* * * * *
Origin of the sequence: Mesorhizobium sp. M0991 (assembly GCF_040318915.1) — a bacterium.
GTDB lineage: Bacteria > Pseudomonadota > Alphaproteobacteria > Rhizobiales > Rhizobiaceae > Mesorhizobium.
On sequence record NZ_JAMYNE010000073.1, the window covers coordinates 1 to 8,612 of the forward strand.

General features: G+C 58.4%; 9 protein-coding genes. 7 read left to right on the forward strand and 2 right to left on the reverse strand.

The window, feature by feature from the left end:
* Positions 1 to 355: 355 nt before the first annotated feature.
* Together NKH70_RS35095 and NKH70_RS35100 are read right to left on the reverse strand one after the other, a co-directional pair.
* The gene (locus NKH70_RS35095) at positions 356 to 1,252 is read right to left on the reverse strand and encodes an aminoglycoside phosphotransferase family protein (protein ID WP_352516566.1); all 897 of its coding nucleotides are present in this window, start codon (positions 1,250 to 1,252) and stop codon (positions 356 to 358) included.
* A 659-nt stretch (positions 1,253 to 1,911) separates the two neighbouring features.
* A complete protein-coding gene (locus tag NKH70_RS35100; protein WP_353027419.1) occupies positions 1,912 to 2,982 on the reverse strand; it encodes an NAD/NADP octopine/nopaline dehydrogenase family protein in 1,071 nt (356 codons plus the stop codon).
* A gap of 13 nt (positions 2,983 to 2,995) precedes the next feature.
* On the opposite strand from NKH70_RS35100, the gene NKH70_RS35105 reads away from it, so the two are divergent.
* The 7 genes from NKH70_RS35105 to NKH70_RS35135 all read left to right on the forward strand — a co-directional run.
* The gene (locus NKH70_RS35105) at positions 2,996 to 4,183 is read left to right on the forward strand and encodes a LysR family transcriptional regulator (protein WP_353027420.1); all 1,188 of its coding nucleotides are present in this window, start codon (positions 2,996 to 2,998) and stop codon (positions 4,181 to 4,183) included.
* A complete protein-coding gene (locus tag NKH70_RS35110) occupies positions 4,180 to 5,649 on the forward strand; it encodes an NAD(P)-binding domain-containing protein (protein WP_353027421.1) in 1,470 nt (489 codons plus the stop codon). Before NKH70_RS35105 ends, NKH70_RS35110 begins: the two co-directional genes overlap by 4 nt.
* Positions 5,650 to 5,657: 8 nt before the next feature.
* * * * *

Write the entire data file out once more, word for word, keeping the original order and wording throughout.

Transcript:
Origin of the sequence: Mesorhizobium sp. M0991 (assembly GCF_040318915.1) — a bacterium.
GTDB lineage: Bacteria > Pseudomonadota > Alphaproteobacteria > Rhizobiales > Rhizobiaceae > Mesorhizobium.
On sequence record NZ_JAMYNE010000073.1, the window covers coordinates 1 to 8,612 of the forward strand.

General features: G+C 58.4%; 9 protein-coding genes. 7 read left to right on the forward strand and 2 right to left on the reverse strand.

The window, feature by feature from the left end:
* Positions 1 to 355: 355 nt before the first annotated feature.
* Together NKH70_RS35095 and NKH70_RS35100 are read right to left on the reverse strand one after the other, a co-directional pair.
* The gene (locus NKH70_RS35095) at positions 356 to 1,252 is read right to left on the reverse strand and encodes an aminoglycoside phosphotransferase family protein (protein ID WP_352516566.1); all 897 of its coding nucleotides are present in this window, start codon (positions 1,250 to 1,252) and stop codon (positions 356 to 358) included.
* A 659-nt stretch (positions 1,253 to 1,911) separates the two neighbouring features.
* A complete protein-coding gene (locus tag NKH70_RS35100; protein WP_353027419.1) occupies positions 1,912 to 2,982 on the reverse strand; it encodes an NAD/NADP octopine/nopaline dehydrogenase family protein in 1,071 nt (356 codons plus the stop codon).
* A gap of 13 nt (positions 2,983 to 2,995) precedes the next feature.
* On the opposite strand from NKH70_RS35100, the gene NKH70_RS35105 reads away from it, so the two are divergent.
* The 7 genes from NKH70_RS35105 to NKH70_RS35135 all read left to right on the forward strand — a co-directional run.
* The gene (locus NKH70_RS35105) at positions 2,996 to 4,183 is read left to right on the forward strand and encodes a LysR family transcriptional regulator (protein WP_353027420.1); all 1,188 of its coding nucleotides are present in this window, start codon (positions 2,996 to 2,998) and stop codon (positions 4,181 to 4,183) included.
* A complete protein-coding gene (locus tag NKH70_RS35110) occupies positions 4,180 to 5,649 on the forward strand; it encodes an NAD(P)-binding domain-containing protein (protein WP_353027421.1) in 1,470 nt (489 codons plus the stop codon). Before NKH70_RS35105 ends, NKH70_RS35110 begins: the two co-directional genes overlap by 4 nt.
* Positions 5,650 to 5,657: 8 nt before the next feature.